Bruce Carr, Mustang Ace
Artwork and Research is by Sir Ernie Hamilton Boyette
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Colonel Bruce W. Carr
By Sir Ernie Hamilton Boyette
Carr entered the aviation cadet program for the Army Air Force on September 2,
1942. He graduated from Spence Field, Georgia as a flight officer on August 30,
1943. Bruce spent the next two months at Bartow, Florida gaining qualifications
in the A-36 and the new P-51A, Mustang.
was sent to England and was assigned to the 380th Fighter Squadron,
363rd Fighter Group which was based at Keevil. His squadron was one
of the first to be equipped with the new fighter which gave Bruce an advantage
over the other men in the squadron because he was already rated to fly the
Mustang and had many hours in the cockpit.
March 8, 1944, Car became the first pilot in his Squadron to claim an aerial
victory. His antagonist was a Messerschmitt Bf109G south of Berlin. Bruce was
the first to spot the German and gave chase before getting permission to break
formation. Instead of cheers for the Squadron’s first kill and the first for
Bruce, he was labeled as overaggressive and undisciplined and was transferred to
the 354th Fighter Groups 353 Squadron. His commanding officer was a
butt-head because he never knew how valuable Bruce would be. He would in fact
become one of the top aces of the 354th.
next aerial combat resulted with being credited for a probable shoot down of a
Bf109 on June 14, 1944. A “probable” was the damaging of an enemy aircraft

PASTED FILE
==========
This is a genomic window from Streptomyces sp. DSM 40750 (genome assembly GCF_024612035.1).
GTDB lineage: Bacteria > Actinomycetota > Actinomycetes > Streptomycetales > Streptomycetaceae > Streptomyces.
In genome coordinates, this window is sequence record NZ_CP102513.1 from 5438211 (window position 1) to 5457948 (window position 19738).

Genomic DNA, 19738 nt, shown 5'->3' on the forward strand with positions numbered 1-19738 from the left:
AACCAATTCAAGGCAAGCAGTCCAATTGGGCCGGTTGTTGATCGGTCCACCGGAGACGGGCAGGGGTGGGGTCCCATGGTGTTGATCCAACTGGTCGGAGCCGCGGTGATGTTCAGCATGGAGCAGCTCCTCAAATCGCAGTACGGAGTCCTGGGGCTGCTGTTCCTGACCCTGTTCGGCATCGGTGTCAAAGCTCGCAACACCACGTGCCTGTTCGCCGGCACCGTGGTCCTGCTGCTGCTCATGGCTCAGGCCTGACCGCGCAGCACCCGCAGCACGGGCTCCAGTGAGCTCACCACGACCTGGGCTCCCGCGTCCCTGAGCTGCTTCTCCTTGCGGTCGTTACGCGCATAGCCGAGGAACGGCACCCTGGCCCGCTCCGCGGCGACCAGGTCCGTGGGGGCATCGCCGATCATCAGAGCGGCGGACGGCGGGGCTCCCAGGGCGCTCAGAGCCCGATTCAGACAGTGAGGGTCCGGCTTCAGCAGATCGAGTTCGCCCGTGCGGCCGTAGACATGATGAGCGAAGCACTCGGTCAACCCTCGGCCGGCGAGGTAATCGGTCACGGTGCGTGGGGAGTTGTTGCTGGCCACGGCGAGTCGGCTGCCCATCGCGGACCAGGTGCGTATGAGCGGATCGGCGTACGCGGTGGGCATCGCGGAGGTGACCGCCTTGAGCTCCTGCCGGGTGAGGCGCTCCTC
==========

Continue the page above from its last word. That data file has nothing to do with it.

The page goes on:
to a point that its ability to return safely to base was not “probable” and
assumed would crash on the way back to its base. However you can not claim a
shoot down unless you have gun-camera footage which would prove your claim. The
film in Bruce’s gun-camera did show the extensive damage to the German fighter
by his machine guns but no one saw the German go down. The German was seen
slipping away at least for a while before his engine froze up from lack of
June 17th Bruce finally was able to fire again at a German fighter
when he shared a kill with another pilot by shooting down a Focke Wolfe FW-190.
Aerial combat was spotty as one fighter group could be entangled with the enemy
while other squadrons would be flying along unmolested. Not every mission
resulted in death-defying mortal combat. The greatest tension a fighter pilot
like Bruce Carr suffered from was the in-activity between combat. Some people
seek combat when it is presented to them. Bruce was one of these men, eager to
get into the fight.
September 12th, while on a fighter sweep, Bruce spotted enemy